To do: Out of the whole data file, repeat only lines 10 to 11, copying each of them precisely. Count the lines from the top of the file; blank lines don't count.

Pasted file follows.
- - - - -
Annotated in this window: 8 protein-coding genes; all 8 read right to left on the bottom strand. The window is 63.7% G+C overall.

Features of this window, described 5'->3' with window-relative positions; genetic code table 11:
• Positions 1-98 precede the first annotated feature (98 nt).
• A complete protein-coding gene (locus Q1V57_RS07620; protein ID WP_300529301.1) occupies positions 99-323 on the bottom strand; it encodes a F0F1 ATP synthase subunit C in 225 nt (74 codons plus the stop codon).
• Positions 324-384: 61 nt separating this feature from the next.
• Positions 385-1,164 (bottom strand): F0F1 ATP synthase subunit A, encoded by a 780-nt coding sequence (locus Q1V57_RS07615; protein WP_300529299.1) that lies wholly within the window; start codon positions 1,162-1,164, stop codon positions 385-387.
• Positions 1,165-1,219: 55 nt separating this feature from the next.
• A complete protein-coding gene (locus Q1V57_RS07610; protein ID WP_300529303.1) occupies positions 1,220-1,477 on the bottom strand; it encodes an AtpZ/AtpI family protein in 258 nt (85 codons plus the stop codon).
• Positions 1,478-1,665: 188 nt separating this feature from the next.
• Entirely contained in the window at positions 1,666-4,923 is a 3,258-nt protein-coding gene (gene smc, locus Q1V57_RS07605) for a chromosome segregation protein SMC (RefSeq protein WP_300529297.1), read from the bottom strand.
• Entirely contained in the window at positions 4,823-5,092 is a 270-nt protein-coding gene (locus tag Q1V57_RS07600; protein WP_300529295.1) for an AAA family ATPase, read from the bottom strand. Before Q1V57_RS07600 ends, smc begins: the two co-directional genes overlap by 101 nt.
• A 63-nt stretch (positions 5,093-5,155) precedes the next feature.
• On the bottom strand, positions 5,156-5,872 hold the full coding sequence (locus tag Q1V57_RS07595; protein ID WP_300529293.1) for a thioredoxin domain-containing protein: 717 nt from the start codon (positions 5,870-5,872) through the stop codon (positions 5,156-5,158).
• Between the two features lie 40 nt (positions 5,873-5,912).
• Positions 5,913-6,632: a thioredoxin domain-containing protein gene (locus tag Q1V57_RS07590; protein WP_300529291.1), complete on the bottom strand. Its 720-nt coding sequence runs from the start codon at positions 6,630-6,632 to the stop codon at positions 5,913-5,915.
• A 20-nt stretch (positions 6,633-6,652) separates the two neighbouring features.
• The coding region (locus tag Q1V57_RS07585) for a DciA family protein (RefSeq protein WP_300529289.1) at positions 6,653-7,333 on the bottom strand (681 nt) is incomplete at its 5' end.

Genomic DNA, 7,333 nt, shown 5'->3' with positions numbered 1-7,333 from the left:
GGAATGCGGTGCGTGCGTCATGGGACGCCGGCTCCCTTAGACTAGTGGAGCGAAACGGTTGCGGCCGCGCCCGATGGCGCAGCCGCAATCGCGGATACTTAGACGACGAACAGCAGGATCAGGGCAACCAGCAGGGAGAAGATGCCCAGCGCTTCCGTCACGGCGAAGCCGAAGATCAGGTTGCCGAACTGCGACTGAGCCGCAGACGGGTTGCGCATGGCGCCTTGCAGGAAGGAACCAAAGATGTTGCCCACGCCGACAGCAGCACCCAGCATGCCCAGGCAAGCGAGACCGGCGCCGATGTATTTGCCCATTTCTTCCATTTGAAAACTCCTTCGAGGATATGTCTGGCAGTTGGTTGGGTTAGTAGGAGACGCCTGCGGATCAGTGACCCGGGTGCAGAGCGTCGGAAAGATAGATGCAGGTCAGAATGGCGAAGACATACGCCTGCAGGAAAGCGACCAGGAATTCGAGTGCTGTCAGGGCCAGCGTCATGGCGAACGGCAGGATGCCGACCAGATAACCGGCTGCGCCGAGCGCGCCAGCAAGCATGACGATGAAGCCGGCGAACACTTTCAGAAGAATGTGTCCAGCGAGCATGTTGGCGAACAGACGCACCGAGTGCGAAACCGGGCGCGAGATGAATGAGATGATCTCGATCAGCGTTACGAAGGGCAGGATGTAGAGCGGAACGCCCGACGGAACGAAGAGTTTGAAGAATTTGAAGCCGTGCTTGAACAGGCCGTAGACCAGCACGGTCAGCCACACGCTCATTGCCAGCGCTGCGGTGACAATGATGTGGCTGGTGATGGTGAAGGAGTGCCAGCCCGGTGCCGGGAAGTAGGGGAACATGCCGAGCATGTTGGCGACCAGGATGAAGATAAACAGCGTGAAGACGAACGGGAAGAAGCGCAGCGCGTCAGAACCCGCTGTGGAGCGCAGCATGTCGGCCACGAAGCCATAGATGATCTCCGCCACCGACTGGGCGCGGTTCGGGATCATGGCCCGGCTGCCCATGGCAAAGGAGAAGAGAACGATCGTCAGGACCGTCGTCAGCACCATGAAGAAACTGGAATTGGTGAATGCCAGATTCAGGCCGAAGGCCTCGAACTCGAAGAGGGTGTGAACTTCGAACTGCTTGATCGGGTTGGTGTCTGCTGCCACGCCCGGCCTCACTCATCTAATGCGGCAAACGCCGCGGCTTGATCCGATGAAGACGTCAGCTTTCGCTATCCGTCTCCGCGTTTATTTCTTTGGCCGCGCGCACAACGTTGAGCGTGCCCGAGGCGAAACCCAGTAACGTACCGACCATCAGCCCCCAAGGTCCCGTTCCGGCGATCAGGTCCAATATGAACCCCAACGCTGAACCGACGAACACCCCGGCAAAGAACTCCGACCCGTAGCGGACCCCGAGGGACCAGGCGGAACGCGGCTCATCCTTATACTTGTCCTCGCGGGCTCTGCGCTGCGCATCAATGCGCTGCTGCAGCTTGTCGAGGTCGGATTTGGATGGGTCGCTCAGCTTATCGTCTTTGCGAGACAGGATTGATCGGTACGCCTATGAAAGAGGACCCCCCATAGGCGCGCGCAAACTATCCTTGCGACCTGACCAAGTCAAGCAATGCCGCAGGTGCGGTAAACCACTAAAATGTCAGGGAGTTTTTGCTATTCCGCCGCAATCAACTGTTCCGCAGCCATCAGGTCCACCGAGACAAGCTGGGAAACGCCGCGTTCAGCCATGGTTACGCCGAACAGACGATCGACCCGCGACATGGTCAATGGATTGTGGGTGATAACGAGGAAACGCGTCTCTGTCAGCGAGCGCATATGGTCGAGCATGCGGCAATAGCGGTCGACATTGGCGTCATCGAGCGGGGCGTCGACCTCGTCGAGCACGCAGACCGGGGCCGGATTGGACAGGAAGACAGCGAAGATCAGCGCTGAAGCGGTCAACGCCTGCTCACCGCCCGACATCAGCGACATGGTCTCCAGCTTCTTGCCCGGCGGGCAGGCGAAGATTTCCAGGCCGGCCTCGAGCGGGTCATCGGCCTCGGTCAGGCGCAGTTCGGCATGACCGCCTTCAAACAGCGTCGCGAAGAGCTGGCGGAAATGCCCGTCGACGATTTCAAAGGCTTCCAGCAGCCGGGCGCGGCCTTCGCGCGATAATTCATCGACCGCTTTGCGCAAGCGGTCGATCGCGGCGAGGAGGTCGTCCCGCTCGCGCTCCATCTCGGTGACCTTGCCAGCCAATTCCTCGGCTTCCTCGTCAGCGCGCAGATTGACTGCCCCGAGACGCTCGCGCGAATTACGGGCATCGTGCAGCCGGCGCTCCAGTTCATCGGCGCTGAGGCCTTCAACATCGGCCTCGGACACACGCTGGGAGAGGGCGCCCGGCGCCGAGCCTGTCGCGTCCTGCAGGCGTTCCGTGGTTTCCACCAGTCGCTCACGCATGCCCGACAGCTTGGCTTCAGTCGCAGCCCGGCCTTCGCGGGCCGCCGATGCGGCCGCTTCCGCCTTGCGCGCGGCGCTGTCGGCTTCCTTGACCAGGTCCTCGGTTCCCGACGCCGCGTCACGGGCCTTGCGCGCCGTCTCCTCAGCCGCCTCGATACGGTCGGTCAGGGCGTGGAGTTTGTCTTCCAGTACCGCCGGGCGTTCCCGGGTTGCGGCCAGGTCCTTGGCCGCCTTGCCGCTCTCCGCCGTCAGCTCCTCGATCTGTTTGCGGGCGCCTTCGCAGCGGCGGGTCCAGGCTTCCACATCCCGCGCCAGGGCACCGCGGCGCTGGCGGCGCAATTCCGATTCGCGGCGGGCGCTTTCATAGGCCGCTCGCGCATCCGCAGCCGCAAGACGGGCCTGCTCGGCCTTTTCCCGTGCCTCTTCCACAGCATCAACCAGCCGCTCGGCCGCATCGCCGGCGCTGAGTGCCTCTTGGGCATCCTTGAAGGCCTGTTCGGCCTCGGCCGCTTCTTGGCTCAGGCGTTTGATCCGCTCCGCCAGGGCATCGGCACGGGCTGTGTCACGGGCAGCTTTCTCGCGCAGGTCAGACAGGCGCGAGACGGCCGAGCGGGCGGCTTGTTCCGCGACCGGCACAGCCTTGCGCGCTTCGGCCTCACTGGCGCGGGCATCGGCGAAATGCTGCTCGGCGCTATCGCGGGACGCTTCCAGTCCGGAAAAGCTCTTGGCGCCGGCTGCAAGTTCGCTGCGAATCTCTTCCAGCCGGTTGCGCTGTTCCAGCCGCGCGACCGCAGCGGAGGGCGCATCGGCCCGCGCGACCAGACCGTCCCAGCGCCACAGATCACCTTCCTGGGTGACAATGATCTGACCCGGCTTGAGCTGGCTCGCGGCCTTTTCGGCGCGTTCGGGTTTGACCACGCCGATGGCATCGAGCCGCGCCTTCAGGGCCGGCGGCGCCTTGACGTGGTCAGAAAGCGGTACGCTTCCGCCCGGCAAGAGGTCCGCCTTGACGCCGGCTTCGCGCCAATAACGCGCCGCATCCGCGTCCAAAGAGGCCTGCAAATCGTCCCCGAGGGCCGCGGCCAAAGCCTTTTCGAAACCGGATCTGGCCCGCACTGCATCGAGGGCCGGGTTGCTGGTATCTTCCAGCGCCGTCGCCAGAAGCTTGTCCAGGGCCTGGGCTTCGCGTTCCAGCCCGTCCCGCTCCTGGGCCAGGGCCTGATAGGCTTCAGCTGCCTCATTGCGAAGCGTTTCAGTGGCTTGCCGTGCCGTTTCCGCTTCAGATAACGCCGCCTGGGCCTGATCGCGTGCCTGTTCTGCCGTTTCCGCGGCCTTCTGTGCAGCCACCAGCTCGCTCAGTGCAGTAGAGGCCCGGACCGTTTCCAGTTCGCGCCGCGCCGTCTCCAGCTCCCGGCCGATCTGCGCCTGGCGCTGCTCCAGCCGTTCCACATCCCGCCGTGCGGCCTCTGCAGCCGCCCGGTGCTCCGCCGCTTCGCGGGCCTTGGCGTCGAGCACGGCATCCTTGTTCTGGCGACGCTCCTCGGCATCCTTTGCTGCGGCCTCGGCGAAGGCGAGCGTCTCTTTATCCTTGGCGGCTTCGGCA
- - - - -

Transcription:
• Entirely contained in the window at positions 1,666-4,923 is a 3,258-nt protein-coding gene (gene smc, locus Q1V57_RS07605) for a chromosome segregation protein SMC (RefSeq protein WP_300529297.1), read from the bottom strand.
• Entirely contained in the window at positions 4,823-5,092 is a 270-nt protein-coding gene (locus tag Q1V57_RS07600; protein WP_300529295.1) for an AAA family ATPase, read from the bottom strand. Before Q1V57_RS07600 ends, smc begins: the two co-directional genes overlap by 101 nt.